STI Risk and Violence among Adolescent Females

Activity Spaces and Spatial Mobility

The focus of this work is to assess the role of activity spaces (i.e. locations of social and sexual interaction) and spatial mobility (i.e. movement across geographic locations) on risk for sexually transmitted infections (STI) as well as partner and sexual violence among adolescent girls. The intersection of STI risk and violence will also be a priority, given the well-documented impact of partner and sexual violence on increasing risk for STI among girls. This project involves a population of adolescents residing in San Diego, CA, in neighborhoods near the U.S.-Mexico border where STI as well as dating and sexual violence, and violence-related risk factors (e.g. family violence, substance use) are prevalent. In the past decade, there has been increasing interest in the role of geography and how neighborhood-level factors may impact risk for violence and STI. This project aims to expand upon this previous work by examining the dynamic movement of individuals across politically-defined geographic units and the activity spaces outside of the home in which risky sexual behaviors as well as dating and sexual violence are occurring.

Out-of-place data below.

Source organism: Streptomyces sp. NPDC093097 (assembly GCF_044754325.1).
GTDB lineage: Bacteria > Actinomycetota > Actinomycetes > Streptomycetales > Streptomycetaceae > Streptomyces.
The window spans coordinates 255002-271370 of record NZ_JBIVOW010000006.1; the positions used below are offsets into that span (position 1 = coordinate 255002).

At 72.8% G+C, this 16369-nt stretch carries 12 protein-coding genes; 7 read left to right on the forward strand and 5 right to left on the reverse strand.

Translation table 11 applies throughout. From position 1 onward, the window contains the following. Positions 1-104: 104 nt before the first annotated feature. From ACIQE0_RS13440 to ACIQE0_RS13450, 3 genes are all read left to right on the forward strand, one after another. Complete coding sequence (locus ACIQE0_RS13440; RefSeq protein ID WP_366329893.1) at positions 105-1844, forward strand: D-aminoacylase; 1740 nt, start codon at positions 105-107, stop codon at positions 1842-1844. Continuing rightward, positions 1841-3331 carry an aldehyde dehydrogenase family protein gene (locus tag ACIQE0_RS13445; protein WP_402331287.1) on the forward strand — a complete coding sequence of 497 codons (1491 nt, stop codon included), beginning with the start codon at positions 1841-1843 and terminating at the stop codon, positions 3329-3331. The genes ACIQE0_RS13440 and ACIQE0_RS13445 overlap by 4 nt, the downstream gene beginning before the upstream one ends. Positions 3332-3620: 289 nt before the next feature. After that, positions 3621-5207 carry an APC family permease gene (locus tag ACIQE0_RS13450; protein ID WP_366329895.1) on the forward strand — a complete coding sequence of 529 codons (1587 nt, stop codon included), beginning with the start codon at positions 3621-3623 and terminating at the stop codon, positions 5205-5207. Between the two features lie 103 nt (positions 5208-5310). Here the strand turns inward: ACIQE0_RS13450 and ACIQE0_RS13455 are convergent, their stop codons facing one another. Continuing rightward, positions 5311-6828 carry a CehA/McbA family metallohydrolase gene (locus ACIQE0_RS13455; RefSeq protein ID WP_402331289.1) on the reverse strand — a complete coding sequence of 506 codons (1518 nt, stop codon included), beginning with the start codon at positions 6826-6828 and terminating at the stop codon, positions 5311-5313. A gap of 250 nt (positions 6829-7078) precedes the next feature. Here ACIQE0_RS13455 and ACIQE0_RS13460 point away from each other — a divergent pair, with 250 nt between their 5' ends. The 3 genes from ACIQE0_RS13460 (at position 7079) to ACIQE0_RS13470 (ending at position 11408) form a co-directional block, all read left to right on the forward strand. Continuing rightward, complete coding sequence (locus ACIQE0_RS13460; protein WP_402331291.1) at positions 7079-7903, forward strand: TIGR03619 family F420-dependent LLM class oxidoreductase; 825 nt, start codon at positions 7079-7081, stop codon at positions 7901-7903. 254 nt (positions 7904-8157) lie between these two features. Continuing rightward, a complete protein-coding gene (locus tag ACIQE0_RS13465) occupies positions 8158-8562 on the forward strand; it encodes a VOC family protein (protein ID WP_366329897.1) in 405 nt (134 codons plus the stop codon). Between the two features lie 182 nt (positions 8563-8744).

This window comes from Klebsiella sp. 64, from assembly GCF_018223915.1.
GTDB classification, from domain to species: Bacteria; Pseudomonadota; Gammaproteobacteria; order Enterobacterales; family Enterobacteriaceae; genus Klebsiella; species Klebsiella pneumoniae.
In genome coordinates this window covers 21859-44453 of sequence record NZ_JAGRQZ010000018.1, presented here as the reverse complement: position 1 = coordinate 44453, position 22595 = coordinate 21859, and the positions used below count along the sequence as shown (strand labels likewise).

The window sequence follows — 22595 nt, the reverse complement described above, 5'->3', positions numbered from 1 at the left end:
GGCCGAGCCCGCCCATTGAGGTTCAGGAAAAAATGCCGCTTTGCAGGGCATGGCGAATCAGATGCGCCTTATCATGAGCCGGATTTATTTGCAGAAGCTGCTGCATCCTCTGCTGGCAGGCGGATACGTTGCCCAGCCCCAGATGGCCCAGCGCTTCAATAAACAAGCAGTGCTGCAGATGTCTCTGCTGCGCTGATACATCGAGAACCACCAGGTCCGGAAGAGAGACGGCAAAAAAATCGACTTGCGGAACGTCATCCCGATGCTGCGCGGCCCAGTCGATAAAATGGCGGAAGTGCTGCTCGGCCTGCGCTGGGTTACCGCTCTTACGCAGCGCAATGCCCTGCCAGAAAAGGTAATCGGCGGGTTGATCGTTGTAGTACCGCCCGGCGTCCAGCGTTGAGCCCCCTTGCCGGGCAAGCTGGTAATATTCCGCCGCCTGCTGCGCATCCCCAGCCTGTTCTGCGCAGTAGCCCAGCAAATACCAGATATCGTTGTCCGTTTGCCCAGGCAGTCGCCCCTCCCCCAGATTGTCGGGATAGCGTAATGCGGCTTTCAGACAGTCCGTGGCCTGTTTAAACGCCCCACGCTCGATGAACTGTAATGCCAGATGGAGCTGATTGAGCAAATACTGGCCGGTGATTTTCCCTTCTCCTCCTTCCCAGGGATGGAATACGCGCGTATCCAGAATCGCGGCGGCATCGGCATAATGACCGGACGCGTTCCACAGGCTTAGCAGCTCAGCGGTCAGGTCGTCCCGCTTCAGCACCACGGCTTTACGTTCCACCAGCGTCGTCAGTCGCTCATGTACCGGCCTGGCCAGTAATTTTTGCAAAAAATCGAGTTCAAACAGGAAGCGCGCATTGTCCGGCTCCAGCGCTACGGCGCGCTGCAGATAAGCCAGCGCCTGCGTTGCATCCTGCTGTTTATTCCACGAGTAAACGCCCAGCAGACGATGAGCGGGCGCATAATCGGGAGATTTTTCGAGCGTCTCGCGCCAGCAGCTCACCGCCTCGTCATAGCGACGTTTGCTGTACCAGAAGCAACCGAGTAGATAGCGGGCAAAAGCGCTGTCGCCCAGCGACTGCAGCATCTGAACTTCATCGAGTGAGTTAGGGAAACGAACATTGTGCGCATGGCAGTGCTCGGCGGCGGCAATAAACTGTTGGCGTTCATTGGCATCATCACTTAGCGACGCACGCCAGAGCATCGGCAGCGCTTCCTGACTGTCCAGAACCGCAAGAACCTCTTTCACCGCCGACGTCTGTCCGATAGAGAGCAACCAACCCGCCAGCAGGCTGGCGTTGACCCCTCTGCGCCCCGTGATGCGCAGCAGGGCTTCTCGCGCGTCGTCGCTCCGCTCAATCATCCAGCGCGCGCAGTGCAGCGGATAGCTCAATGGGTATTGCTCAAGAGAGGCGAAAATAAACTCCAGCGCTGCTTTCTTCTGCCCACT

*Funded by the National Institutes of Health

 

 

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